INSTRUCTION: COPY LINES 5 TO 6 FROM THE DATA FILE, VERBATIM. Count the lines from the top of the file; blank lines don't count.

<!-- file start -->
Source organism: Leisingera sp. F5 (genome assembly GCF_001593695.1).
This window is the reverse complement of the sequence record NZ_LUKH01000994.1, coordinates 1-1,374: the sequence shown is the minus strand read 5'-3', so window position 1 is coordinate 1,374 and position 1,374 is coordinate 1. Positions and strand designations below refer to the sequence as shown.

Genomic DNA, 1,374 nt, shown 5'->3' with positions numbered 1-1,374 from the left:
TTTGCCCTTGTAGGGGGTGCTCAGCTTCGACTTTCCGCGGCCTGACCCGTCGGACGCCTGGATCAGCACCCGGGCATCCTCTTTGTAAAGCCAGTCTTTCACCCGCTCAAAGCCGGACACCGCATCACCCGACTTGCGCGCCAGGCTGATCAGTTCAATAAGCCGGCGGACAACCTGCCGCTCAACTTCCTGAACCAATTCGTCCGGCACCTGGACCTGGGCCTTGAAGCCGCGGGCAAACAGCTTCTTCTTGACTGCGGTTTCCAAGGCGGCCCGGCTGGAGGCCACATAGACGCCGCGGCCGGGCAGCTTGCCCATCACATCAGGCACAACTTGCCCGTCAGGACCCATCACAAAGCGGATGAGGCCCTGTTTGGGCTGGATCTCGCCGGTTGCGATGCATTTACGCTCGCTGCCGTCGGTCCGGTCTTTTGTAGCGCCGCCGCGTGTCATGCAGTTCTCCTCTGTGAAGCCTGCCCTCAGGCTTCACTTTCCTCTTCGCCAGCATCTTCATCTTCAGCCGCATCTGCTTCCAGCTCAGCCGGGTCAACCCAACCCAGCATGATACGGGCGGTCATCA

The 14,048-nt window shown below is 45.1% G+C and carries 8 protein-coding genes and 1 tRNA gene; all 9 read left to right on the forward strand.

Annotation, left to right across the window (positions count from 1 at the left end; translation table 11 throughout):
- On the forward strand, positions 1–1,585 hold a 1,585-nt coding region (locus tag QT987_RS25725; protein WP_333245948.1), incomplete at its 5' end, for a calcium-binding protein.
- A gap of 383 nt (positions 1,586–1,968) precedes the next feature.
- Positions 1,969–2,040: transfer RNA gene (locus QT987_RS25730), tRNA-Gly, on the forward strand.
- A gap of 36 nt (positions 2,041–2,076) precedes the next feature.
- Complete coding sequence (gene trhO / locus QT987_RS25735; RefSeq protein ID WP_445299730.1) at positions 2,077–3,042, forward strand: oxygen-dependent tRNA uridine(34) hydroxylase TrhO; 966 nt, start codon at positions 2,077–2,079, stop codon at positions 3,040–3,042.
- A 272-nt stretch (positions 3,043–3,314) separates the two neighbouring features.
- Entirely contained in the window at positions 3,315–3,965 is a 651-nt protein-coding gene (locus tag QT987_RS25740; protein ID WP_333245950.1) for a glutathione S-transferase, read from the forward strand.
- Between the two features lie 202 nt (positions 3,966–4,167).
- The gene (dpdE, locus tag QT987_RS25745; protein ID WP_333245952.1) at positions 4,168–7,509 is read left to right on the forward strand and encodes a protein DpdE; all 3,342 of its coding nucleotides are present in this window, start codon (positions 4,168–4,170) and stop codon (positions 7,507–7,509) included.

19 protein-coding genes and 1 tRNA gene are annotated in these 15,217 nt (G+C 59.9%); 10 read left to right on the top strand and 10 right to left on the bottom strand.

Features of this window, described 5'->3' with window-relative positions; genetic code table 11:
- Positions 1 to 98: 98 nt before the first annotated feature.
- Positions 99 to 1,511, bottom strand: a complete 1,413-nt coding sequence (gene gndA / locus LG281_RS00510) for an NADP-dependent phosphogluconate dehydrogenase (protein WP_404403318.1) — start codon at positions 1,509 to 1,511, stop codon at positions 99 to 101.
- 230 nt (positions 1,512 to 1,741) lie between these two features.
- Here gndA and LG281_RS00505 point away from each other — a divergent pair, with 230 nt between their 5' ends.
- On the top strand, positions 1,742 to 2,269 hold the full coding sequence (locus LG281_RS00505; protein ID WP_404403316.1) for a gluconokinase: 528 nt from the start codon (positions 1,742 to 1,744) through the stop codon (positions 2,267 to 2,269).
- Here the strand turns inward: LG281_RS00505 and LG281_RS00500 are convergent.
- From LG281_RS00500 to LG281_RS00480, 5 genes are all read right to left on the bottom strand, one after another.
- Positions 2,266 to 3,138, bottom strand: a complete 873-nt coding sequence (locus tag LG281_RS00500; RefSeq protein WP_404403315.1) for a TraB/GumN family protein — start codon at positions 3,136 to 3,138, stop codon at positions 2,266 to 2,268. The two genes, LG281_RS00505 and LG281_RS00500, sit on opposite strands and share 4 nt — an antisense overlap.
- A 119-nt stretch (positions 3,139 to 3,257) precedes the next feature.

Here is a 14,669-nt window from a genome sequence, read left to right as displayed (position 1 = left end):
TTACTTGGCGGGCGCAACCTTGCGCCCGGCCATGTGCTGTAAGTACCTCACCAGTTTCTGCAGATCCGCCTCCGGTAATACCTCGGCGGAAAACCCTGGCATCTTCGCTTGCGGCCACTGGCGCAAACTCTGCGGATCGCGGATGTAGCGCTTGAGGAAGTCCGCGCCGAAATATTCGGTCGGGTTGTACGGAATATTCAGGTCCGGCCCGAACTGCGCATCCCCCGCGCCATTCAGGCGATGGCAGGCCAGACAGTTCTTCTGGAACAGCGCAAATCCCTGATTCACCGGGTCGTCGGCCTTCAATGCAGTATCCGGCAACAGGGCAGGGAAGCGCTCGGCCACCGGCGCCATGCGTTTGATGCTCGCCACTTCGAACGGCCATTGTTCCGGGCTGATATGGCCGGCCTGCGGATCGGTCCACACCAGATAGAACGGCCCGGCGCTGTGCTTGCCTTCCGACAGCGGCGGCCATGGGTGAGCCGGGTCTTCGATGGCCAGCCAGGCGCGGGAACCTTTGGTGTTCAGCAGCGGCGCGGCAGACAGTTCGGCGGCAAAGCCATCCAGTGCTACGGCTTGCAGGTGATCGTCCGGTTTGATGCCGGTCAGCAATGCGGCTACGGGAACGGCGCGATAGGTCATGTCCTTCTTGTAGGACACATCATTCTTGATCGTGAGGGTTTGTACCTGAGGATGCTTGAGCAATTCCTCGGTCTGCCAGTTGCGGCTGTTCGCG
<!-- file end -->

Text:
The 14,048-nt window shown below is 45.1% G+C and carries 8 protein-coding genes and 1 tRNA gene; all 9 read left to right on the forward strand.

Annotation, left to right across the window (positions count from 1 at the left end; translation table 11 throughout):